The Financial Express

Public transport agenda in city corps polls  

Asjadul Kibria   | Published: January 24, 2020 22:06:31 | Updated: January 25, 2020 22:23:07

Public transport agenda in city corps polls   

Lofty promises offered by the mayoral candidates in the upcoming city corporations polls, scheduled to be held on February 01 this year, clearly acknowledge that Dhaka and its inhabitants are in deep trouble. Flawed plan coupled with distorted development has already turned the capital city of the country one of the least liveable place in the world.  From communication to pollution, the multiple problems of the city have now reached a most unassailable level. Mayoral and councillor candidates also know the fact. Nevertheless, there is no dearth of promises form them to turn Dhaka to a 'smart' and 'dream' city!

Among the promises, solution to the city's chaotic traffic is one of the top priorities set by the aspirant mayors. No doubt, they get the priority right as residents in Dhaka are suffering immensely from the inefficient, chaotic and unruly traffic system. A number of steps have already been taken to improve the situation while the outcome is mostly ineffective.

Solutions offered by the mayoral candidates to overcome the terrible traffic congestions in city are not only overambitious but also superfluous to some extent. Instead of going to the root of the problem and looking for adjustable low-cost alternative solutions, they are mostly promising things without considering the reality.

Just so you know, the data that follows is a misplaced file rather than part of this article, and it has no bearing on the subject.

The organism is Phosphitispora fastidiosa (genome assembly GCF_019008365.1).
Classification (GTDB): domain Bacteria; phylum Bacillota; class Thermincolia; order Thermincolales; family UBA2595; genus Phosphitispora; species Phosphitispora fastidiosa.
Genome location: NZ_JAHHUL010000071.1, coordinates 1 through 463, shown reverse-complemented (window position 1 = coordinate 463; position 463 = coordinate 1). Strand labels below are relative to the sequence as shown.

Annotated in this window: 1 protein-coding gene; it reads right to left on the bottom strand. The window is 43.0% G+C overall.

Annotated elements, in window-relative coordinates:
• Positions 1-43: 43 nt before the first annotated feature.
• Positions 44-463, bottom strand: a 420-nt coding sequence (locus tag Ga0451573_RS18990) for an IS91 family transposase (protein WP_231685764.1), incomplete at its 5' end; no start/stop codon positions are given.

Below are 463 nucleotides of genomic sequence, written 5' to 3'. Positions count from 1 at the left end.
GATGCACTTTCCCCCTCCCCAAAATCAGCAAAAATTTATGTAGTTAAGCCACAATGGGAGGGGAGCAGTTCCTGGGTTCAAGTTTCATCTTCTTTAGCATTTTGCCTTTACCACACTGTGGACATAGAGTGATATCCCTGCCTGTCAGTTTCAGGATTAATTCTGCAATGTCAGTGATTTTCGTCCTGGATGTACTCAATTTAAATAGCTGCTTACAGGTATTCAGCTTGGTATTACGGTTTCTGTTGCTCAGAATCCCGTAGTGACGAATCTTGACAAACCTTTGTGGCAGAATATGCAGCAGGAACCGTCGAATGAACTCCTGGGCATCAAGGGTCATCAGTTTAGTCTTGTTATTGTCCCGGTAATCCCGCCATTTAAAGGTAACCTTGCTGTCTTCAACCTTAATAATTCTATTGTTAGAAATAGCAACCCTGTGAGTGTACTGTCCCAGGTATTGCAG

For instance, a candidate has promised to introduce 'special footpaths for physically challenged people, sufficient foot over-bridges, underpasses to ensure road safety, separate lanes for bicycle and motorcycles, install a digital traffic system, app-based transport system, digitised bus stops, and bus and truck terminals, along with area-based multi-storeyed parking complexes.' He has even expressed his determination to make Dhaka free of traffic congestion by six months. The long list of promises coupled with explicit determination seems too optimistic to be realised. There is, however, no clear direction or road-map of how to turn the things into a reality.

Another mayoral candidate has unveiled a plan to construct 'a six-lane road between Metrorail as well as the two rivers Buriganga and Sitalakshya adjacent to the capital to relieve traffic from Dhaka.' He is optimistic that through the proposed six lane roads at Buriganga and Sitalakshya, communication from any part of Dhaka will be easier. Again, this is also a very ambitious plan without any specific direction to its necessity and effectiveness.

It is also difficult to understand how these things will be aligned with the government's mega projects like elevated expressway, metro rail and bus rapid transit (BRT). Moreover, there is an indication from the promises that efficient, cost-effective and coordinate public transport is still not a priority. The lesson from almost trial run of circular bus service is yet to be reviewed. Despite being an important move to ease city traffic, trial run of circular service failed due to wrong planning.

Little effort is also there to replace the current ramshackle buses and minibuses with commuter-friendly better buses. Rationalising the 200-plus disturbing routes and franchising the bus companies seems to have been shelved. There is also no plan for connecting the rail stations with feeder buses and introducing adequate commuter trains. City mayors are not supposed to do all these things. Nevertheless, when they promise to make the city's traffic efficient and commuter-friendly, they need to look into public transport which is conveniently ignored.  





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